For everyone FUNdamentals
Two emails arrived in my inbox after Victoria went back into the ‘circuit breaker’ that was our fourth lockdown. One was from my principal re-sending our remote learning handbook, and the next was from the professional podcaster who had been working with one of my classes as part of the Creative Workers in Schools program. He asked what lockdown meant for the visiting guest interviewees they’d lined up. I forwarded him the first email, told him to reschedule what he could, and to set low expectations for what could be achieved. Nothing about remote learning is fun.
When I picked up my kids from school, my 12-year-old son was in complete agreement. He was meant to go on a bike education excursion the next day and now it was cancelled. But my six-year-old ran to us with a face-splitting grin, overjoyed at the good news of another lockdown. Bless her naïve heart, I thought; she is too young to remember the trauma of last year.
Over dinner, however, my daughter fleshed out the details of her optimism with three arguments (counted on serious fingers) that made me reconsider:
1. We played more games, did more craft and cooked more cakes.
2. We went to parks more and went for more walks outside and in the garden.
3. Mornings were better: no yelling about being late because of missing socks.
From her point of view, lockdowns were fun. It’s hard to admit this in polite company (let alone a staff meeting), if for no other reason than the offence it would cause those who’ve lost loved ones to COVID-19, but I think many of us secretly agree. Just look at how many teachers, when faced with the prospect of returning to normal, choose to leave the profession instead. It is a crisis that perhaps only the logic of a six-year-old can help solve.
We’ll start with her first point. Like all families in lockdown, we quickly learned that paint, glue, cardboard and cornflour all provide hours of fun, and nothing smells better than fresh banana bread. But in schools we cordon off such messy work to subjects fewer students are selecting because they don’t lead to ‘real’ jobs or to university courses they can afford.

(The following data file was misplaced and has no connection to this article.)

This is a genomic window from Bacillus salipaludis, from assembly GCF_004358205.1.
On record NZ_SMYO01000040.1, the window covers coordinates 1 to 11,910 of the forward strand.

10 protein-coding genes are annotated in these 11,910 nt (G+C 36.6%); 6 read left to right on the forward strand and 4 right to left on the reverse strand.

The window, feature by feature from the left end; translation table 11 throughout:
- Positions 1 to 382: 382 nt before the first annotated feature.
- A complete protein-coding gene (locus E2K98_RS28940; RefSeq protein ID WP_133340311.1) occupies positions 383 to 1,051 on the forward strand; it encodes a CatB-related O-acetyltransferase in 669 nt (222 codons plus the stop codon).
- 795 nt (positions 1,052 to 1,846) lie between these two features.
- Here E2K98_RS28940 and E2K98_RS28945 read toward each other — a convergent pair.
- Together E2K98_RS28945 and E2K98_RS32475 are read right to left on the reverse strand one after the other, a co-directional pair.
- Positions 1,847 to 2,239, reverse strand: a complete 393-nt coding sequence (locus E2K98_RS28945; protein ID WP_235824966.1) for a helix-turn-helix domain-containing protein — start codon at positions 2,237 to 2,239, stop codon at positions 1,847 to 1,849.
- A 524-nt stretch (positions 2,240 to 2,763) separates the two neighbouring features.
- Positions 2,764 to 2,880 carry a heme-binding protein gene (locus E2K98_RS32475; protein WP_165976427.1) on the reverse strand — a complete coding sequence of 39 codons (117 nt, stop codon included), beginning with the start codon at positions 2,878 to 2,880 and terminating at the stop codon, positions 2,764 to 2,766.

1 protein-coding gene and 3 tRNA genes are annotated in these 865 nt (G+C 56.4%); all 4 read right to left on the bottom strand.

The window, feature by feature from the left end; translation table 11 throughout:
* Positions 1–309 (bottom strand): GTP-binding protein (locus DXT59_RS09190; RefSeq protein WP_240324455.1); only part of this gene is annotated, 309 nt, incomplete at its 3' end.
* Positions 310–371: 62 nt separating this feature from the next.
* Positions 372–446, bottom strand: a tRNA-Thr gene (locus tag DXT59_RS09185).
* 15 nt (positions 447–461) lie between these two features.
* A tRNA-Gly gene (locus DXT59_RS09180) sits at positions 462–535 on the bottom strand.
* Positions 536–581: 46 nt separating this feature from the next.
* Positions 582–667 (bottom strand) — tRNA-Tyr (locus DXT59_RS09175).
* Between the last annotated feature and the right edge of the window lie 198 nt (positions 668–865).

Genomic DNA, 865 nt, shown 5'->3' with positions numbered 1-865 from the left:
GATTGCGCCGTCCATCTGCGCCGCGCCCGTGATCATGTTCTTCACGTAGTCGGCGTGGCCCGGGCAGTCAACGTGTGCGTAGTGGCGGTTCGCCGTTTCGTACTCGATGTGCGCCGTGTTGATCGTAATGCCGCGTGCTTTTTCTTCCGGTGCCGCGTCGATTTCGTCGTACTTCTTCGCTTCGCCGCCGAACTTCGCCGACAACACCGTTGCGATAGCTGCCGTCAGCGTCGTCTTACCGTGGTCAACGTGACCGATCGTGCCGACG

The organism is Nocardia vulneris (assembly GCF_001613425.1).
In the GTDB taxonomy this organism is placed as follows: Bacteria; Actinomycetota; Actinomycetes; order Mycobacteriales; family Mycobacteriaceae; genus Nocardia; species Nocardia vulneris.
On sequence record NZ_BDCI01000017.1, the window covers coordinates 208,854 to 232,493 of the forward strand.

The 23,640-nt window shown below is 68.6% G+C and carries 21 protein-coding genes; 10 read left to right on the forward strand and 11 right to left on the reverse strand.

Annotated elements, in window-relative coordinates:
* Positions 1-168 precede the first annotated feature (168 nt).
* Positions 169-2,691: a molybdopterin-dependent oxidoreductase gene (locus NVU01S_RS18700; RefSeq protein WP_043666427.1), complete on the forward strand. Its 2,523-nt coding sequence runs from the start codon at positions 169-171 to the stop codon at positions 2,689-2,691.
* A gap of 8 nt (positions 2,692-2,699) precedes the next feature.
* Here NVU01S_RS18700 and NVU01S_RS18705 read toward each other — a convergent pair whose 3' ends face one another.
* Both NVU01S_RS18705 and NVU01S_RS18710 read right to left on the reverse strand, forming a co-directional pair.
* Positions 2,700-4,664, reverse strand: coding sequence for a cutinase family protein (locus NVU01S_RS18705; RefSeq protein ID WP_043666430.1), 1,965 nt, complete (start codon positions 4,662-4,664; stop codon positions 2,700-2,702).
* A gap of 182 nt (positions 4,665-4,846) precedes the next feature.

Even when professional bodies such as VCAA and ACARA tell us how important general capabilities like critical and creative thinking are for students, the department completely ignores them as aspects of our profession. ‘Being creative’ isn’t listed as a High Impact Teaching Strategy and ‘having fun’ won’t be found on any success criteria or differentiated unit plan. Indeed, some students only get to work with a creative adult now through programs like Creative Workers in Schools.
There are now so many barriers restricting how spontaneous teaching can be we run the risk of becoming automatons in a joyless machine.
Which brings me to my daughter’s second point – we all need to get out more. One of the reasons excursions are fun for students is because they get to see what their teachers are like beyond the restrictions of our classrooms. But planning an excursion has gone from a bureaucratic headache to a Kafkaesque nightmare of purchase orders, permission protocols, transportation coordination, behaviour plans and curriculum justifications. All this means that some schools now need more than a term’s notice to even consider one. Add the current COVID restrictions and you can see why many teachers don’t bother with them at all anymore.
This leads to my daughter’s last point: time. Our timetables are getting broken into smaller sessions that, with the help of micro-managed unit plans, efficiently squeeze the most out of every day. There are now so many barriers restricting how spontaneous teaching can be that we run the risk of becoming automatons in a joyless machine. Don’t even get me started on meeting protocols.
Now we’re between lockdowns here in Victoria and, for now, things are looking up. My son starts Bike Ed next week, and the podcast class have re-booked their guest interviews. But I just received another email reminding me that my PD plan needs updating and there is no place on it to list any creative goals or to reflect on how much more fun I wish teaching was. And I don’t mean ‘dress up days’ or anything so trite. Teaching can be fun again when school leaders reduce the meaningless meetings, boring bureaucracy and prescriptive pedagogy that prevent it.
I’m still not sure what to do about the missing socks, though.
The Youth Vote Podcast
As part of the Creative Workers in Schools program, Travis’s class has been working with a professional podcaster to produce their own podcast series.
You can listen to the first episode – an interview with YA author Will Kostakis hosted by Maya Kuspisz and Sholto Marti – at theyouthvote.com.au or on Spotify.